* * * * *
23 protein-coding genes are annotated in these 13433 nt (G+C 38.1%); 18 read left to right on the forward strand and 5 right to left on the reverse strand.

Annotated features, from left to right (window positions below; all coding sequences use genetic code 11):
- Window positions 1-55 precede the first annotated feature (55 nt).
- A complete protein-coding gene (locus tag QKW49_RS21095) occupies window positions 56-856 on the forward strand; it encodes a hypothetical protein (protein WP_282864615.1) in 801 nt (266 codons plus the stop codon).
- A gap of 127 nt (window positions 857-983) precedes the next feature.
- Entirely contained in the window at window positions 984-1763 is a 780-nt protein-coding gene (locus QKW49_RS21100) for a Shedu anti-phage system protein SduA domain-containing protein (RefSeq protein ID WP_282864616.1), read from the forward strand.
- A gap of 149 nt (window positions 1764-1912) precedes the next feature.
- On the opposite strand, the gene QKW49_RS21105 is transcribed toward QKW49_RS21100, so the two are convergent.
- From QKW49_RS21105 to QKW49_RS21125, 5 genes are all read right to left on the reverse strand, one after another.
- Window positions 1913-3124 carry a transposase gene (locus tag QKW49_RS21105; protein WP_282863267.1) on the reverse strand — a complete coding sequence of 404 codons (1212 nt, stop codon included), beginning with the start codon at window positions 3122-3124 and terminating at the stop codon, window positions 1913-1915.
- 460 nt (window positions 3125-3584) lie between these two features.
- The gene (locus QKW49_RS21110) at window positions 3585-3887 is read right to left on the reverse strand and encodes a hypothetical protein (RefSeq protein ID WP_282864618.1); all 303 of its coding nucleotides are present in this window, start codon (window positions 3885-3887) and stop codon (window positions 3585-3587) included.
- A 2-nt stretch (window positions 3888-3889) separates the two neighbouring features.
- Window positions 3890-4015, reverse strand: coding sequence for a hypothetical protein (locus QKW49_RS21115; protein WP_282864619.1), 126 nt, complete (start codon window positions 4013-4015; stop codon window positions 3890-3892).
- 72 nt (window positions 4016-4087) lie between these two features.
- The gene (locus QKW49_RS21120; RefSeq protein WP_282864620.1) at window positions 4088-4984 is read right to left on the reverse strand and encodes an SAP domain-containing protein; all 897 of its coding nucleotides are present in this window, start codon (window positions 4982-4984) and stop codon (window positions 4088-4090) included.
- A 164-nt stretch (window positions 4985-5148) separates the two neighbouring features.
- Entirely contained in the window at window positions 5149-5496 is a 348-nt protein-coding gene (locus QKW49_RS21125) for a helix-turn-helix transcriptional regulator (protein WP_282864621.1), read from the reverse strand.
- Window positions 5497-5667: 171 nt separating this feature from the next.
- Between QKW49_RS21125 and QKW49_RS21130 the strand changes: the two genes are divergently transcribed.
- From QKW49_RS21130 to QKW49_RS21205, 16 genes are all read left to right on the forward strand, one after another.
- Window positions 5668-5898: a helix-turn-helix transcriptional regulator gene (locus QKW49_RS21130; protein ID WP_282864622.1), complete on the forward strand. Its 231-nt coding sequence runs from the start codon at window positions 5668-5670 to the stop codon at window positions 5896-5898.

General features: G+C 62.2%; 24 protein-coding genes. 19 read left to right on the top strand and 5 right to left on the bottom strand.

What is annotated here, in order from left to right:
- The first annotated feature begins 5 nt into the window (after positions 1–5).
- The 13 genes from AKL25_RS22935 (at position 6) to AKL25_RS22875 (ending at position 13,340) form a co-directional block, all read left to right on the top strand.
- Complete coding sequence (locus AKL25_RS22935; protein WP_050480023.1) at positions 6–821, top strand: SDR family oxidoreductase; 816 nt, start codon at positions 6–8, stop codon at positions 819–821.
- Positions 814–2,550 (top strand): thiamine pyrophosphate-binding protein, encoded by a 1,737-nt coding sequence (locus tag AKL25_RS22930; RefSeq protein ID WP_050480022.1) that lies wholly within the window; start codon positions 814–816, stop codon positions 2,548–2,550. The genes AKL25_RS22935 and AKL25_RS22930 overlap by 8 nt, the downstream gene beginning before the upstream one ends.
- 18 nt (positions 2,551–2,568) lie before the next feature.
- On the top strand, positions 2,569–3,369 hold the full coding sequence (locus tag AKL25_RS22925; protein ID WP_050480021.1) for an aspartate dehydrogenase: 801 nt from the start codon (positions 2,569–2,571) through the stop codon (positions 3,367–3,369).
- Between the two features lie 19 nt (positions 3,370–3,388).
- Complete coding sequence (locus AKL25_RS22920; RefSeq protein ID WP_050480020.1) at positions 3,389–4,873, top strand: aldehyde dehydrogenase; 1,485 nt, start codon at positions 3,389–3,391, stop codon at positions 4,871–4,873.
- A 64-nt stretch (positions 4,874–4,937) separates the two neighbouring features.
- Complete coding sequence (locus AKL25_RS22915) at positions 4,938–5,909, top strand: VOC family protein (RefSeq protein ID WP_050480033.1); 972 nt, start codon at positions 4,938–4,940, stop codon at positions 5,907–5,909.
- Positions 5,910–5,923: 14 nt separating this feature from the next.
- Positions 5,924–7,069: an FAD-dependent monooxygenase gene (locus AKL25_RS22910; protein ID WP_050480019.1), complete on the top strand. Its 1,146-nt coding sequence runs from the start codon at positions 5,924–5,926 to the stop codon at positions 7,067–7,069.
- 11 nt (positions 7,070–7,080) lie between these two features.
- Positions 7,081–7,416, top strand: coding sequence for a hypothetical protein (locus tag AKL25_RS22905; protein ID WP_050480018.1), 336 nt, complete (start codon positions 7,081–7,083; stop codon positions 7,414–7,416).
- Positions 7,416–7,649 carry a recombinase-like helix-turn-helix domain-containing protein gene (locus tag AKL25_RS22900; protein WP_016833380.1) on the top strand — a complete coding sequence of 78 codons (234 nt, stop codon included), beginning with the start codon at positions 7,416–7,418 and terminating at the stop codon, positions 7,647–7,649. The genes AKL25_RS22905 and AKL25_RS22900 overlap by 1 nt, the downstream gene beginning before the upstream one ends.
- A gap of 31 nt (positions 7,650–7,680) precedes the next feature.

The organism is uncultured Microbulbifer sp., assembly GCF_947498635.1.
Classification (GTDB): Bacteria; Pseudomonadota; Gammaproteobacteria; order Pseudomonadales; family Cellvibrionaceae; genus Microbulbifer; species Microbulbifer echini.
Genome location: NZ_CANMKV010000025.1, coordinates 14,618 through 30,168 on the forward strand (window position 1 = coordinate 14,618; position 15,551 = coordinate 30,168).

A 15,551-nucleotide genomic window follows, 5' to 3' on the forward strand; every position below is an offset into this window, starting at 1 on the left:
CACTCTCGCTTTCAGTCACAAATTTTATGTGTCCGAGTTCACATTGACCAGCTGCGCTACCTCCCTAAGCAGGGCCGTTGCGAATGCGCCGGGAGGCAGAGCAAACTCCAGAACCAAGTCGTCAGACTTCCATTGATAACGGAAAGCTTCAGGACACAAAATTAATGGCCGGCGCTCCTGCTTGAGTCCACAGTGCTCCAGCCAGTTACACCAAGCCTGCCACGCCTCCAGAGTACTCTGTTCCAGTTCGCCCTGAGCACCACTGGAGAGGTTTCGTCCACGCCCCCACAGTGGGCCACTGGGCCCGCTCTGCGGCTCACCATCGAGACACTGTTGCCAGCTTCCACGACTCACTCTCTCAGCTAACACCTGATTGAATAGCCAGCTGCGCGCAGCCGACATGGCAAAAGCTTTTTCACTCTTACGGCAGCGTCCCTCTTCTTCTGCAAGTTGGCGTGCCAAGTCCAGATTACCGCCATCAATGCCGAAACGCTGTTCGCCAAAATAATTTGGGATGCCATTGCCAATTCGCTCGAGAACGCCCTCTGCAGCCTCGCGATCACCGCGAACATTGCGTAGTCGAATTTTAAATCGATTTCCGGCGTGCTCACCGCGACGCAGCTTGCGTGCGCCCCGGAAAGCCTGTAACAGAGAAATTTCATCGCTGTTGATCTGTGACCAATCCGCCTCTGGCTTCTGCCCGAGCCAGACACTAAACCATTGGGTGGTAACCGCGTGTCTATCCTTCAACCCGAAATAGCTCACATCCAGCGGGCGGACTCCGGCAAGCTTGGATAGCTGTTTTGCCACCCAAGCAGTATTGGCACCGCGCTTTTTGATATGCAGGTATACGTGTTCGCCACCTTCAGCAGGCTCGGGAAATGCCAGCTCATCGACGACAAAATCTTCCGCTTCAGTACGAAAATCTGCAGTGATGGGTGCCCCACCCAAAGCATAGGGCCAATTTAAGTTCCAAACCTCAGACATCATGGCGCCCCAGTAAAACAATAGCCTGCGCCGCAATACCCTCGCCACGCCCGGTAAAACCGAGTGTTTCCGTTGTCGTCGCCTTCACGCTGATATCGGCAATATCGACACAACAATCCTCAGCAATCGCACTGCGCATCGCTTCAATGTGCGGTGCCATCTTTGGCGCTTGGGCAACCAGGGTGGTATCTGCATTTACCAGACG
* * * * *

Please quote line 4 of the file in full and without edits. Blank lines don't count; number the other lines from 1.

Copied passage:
- A complete protein-coding gene (locus tag QKW49_RS21095) occupies window positions 56-856 on the forward strand; it encodes a hypothetical protein (protein WP_282864615.1) in 801 nt (266 codons plus the stop codon).